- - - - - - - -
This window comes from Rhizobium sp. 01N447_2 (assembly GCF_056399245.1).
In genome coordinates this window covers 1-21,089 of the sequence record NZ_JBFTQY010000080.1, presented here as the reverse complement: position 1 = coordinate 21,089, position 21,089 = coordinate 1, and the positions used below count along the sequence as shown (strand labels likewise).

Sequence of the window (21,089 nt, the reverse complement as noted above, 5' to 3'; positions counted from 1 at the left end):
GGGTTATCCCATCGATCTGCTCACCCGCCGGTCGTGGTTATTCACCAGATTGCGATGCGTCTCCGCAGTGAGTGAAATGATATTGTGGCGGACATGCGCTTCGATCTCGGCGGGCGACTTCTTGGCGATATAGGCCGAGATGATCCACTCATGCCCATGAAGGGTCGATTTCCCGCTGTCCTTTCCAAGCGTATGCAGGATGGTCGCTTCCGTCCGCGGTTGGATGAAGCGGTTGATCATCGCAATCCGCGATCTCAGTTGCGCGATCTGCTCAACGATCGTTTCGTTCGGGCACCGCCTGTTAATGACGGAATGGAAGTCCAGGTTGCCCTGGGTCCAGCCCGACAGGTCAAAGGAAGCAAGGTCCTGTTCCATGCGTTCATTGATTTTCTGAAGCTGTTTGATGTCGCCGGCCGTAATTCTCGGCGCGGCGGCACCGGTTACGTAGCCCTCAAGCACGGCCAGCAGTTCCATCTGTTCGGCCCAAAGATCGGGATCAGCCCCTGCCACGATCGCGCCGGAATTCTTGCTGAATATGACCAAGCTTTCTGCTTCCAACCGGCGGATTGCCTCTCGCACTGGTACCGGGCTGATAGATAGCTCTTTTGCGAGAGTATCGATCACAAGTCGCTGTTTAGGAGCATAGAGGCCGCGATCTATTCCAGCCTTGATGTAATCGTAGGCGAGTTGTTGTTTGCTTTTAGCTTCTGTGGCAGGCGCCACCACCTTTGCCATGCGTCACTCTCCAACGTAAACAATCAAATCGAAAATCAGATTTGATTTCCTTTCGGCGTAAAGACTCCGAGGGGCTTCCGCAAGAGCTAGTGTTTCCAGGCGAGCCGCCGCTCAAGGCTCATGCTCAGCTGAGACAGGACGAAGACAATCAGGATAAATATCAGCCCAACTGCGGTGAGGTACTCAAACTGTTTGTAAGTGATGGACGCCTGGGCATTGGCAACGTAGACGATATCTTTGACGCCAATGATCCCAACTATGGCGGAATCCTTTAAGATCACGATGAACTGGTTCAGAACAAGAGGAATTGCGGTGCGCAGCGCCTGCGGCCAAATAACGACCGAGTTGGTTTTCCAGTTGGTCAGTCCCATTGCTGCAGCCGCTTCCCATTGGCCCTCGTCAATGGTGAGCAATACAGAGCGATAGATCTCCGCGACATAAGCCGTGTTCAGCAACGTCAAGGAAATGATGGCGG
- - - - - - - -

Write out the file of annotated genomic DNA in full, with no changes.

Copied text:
This window comes from Rhizobium sp. 01N447_2 (assembly GCF_056399245.1).
In genome coordinates this window covers 1-21,089 of the sequence record NZ_JBFTQY010000080.1, presented here as the reverse complement: position 1 = coordinate 21,089, position 21,089 = coordinate 1, and the positions used below count along the sequence as shown (strand labels likewise).

Sequence of the window (21,089 nt, the reverse complement as noted above, 5' to 3'; positions counted from 1 at the left end):
GGGTTATCCCATCGATCTGCTCACCCGCCGGTCGTGGTTATTCACCAGATTGCGATGCGTCTCCGCAGTGAGTGAAATGATATTGTGGCGGACATGCGCTTCGATCTCGGCGGGCGACTTCTTGGCGATATAGGCCGAGATGATCCACTCATGCCCATGAAGGGTCGATTTCCCGCTGTCCTTTCCAAGCGTATGCAGGATGGTCGCTTCCGTCCGCGGTTGGATGAAGCGGTTGATCATCGCAATCCGCGATCTCAGTTGCGCGATCTGCTCAACGATCGTTTCGTTCGGGCACCGCCTGTTAATGACGGAATGGAAGTCCAGGTTGCCCTGGGTCCAGCCCGACAGGTCAAAGGAAGCAAGGTCCTGTTCCATGCGTTCATTGATTTTCTGAAGCTGTTTGATGTCGCCGGCCGTAATTCTCGGCGCGGCGGCACCGGTTACGTAGCCCTCAAGCACGGCCAGCAGTTCCATCTGTTCGGCCCAAAGATCGGGATCAGCCCCTGCCACGATCGCGCCGGAATTCTTGCTGAATATGACCAAGCTTTCTGCTTCCAACCGGCGGATTGCCTCTCGCACTGGTACCGGGCTGATAGATAGCTCTTTTGCGAGAGTATCGATCACAAGTCGCTGTTTAGGAGCATAGAGGCCGCGATCTATTCCAGCCTTGATGTAATCGTAGGCGAGTTGTTGTTTGCTTTTAGCTTCTGTGGCAGGCGCCACCACCTTTGCCATGCGTCACTCTCCAACGTAAACAATCAAATCGAAAATCAGATTTGATTTCCTTTCGGCGTAAAGACTCCGAGGGGCTTCCGCAAGAGCTAGTGTTTCCAGGCGAGCCGCCGCTCAAGGCTCATGCTCAGCTGAGACAGGACGAAGACAATCAGGATAAATATCAGCCCAACTGCGGTGAGGTACTCAAACTGTTTGTAAGTGATGGACGCCTGGGCATTGGCAACGTAGACGATATCTTTGACGCCAATGATCCCAACTATGGCGGAATCCTTTAAGATCACGATGAACTGGTTCAGAACAAGAGGAATTGCGGTGCGCAGCGCCTGCGGCCAAATAACGACCGAGTTGGTTTTCCAGTTGGTCAGTCCCATTGCTGCAGCCGCTTCCCATTGGCCCTCGTCAATGGTGAGCAATACAGAGCGATAGATCTCCGCGACATAAGCCGTGTTCAGCAACGTCAAGGAAATGATGGCGG